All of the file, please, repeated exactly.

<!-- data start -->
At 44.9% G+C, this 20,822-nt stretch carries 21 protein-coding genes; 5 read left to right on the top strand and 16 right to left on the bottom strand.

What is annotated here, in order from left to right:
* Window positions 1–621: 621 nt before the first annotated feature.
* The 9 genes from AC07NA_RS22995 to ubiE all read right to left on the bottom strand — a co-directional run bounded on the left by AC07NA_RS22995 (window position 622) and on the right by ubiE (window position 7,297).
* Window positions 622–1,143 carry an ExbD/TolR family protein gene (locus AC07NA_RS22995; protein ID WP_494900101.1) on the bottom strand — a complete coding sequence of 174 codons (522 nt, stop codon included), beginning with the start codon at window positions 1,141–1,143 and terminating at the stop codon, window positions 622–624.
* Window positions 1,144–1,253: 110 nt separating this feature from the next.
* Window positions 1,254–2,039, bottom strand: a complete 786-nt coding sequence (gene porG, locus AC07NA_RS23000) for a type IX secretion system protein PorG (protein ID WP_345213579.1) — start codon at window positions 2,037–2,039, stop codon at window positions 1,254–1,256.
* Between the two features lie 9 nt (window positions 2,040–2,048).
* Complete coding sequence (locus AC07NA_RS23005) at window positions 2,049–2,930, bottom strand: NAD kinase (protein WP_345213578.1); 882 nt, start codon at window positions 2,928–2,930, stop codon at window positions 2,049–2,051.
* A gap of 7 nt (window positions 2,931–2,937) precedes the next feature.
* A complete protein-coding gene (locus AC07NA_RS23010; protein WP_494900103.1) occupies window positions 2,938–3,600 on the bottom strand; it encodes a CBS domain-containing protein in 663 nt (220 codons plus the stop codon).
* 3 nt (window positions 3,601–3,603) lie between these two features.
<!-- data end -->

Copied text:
At 44.9% G+C, this 20,822-nt stretch carries 21 protein-coding genes; 5 read left to right on the top strand and 16 right to left on the bottom strand.

What is annotated here, in order from left to right:
* Window positions 1–621: 621 nt before the first annotated feature.
* The 9 genes from AC07NA_RS22995 to ubiE all read right to left on the bottom strand — a co-directional run bounded on the left by AC07NA_RS22995 (window position 622) and on the right by ubiE (window position 7,297).
* Window positions 622–1,143 carry an ExbD/TolR family protein gene (locus AC07NA_RS22995; protein ID WP_494900101.1) on the bottom strand — a complete coding sequence of 174 codons (522 nt, stop codon included), beginning with the start codon at window positions 1,141–1,143 and terminating at the stop codon, window positions 622–624.
* Window positions 1,144–1,253: 110 nt separating this feature from the next.
* Window positions 1,254–2,039, bottom strand: a complete 786-nt coding sequence (gene porG, locus AC07NA_RS23000) for a type IX secretion system protein PorG (protein ID WP_345213579.1) — start codon at window positions 2,037–2,039, stop codon at window positions 1,254–1,256.
* Between the two features lie 9 nt (window positions 2,040–2,048).
* Complete coding sequence (locus AC07NA_RS23005) at window positions 2,049–2,930, bottom strand: NAD kinase (protein WP_345213578.1); 882 nt, start codon at window positions 2,928–2,930, stop codon at window positions 2,049–2,051.
* A gap of 7 nt (window positions 2,931–2,937) precedes the next feature.
* A complete protein-coding gene (locus AC07NA_RS23010; protein WP_494900103.1) occupies window positions 2,938–3,600 on the bottom strand; it encodes a CBS domain-containing protein in 663 nt (220 codons plus the stop codon).
* 3 nt (window positions 3,601–3,603) lie between these two features.